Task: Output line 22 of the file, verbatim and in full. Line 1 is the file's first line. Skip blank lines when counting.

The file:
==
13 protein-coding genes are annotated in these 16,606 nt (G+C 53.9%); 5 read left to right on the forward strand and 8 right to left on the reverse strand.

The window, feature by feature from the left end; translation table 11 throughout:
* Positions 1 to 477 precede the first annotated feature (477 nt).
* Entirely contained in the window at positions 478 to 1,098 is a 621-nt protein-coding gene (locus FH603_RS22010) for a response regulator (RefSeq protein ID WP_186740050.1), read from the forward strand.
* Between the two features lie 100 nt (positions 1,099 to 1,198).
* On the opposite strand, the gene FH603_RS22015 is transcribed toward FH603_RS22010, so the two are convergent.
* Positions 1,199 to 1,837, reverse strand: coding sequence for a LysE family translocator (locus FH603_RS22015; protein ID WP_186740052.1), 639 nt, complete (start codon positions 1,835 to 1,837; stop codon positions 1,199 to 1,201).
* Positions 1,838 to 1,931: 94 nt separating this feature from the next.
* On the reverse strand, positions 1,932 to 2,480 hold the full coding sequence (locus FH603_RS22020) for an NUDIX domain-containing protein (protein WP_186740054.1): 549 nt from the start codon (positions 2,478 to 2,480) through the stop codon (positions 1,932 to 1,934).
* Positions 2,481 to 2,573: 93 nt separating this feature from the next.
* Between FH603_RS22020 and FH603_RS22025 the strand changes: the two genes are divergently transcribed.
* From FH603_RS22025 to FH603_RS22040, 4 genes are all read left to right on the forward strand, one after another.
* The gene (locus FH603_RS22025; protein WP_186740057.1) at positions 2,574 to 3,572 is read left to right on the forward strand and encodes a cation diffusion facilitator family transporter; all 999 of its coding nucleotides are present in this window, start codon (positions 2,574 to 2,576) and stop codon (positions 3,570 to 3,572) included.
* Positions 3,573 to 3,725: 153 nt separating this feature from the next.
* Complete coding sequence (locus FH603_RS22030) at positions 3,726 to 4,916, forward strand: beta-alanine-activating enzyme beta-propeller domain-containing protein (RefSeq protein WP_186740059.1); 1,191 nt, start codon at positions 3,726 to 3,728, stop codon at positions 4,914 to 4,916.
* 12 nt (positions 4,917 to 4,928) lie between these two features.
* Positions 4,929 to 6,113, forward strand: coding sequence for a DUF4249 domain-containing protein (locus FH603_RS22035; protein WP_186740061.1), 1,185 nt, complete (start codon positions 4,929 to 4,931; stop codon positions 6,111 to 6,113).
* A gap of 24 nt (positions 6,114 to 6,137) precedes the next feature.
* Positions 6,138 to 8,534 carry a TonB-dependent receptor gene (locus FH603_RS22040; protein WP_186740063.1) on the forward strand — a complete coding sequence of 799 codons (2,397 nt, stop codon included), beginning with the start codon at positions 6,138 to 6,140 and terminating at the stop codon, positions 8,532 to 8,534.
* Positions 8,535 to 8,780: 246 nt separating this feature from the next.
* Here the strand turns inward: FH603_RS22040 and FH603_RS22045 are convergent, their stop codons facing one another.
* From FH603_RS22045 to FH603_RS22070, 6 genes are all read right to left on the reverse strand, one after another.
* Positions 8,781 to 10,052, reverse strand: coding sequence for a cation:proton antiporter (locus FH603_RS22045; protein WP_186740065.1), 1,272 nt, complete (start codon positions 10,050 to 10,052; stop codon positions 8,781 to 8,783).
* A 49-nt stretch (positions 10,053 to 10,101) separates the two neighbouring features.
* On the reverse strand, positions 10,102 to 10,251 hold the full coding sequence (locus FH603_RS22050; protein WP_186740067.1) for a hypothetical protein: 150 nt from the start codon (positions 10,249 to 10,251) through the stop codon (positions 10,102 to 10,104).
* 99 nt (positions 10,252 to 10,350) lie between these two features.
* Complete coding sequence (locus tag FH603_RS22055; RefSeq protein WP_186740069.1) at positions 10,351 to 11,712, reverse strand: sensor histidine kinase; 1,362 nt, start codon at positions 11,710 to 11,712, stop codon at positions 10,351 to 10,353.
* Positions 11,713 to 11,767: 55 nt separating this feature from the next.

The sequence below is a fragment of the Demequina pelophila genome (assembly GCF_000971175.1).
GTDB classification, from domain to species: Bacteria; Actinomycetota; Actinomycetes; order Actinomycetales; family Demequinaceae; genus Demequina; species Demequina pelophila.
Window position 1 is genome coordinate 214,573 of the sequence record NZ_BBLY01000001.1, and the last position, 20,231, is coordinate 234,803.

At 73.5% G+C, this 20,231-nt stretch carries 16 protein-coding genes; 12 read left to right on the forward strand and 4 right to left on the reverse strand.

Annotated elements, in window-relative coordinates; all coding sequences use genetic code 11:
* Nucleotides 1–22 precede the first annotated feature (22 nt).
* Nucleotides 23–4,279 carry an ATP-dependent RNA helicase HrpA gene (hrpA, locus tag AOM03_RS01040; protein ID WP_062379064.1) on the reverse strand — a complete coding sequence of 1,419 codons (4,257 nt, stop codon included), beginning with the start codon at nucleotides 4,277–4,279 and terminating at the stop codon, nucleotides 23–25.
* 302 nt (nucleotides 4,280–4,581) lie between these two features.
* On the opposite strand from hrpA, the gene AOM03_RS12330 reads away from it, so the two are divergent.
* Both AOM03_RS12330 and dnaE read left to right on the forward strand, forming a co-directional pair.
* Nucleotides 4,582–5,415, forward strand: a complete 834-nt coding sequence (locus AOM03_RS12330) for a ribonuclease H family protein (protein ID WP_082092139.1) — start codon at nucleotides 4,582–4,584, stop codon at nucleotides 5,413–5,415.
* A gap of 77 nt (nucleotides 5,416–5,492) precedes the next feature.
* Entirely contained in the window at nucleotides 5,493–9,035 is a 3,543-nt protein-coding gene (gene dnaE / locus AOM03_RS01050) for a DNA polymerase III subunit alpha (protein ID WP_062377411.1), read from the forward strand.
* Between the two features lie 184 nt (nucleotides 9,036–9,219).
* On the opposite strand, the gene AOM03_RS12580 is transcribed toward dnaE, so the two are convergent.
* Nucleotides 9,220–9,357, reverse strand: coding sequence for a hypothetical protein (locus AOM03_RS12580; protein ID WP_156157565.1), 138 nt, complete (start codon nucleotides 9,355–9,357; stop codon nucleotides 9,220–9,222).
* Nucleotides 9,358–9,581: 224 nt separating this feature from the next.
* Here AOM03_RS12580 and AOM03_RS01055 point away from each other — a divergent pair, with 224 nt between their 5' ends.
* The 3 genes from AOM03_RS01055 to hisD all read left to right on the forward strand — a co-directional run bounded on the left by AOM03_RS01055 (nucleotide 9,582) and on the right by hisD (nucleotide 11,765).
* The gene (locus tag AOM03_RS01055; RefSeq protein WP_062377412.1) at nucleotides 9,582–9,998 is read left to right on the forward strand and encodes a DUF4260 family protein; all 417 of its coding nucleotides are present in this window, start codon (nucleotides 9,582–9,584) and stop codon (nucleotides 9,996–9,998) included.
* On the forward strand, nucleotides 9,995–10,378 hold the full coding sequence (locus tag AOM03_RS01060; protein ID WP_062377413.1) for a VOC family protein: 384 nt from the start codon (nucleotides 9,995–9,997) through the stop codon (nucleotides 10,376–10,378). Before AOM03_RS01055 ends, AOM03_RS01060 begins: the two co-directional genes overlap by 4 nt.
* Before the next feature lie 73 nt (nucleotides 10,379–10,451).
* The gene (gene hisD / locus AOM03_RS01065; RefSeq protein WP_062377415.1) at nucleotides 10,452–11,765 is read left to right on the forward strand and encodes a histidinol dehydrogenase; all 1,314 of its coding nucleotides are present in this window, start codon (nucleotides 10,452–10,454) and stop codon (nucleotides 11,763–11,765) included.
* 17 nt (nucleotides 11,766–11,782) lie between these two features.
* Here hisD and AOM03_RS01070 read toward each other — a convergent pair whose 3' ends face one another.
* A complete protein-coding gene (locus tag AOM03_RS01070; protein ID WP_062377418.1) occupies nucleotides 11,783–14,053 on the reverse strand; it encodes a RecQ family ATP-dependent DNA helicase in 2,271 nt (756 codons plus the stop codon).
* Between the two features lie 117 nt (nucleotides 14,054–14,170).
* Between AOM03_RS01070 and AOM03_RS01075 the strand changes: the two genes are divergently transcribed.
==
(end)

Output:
* From FH603_RS22045 to FH603_RS22070, 6 genes are all read right to left on the reverse strand, one after another.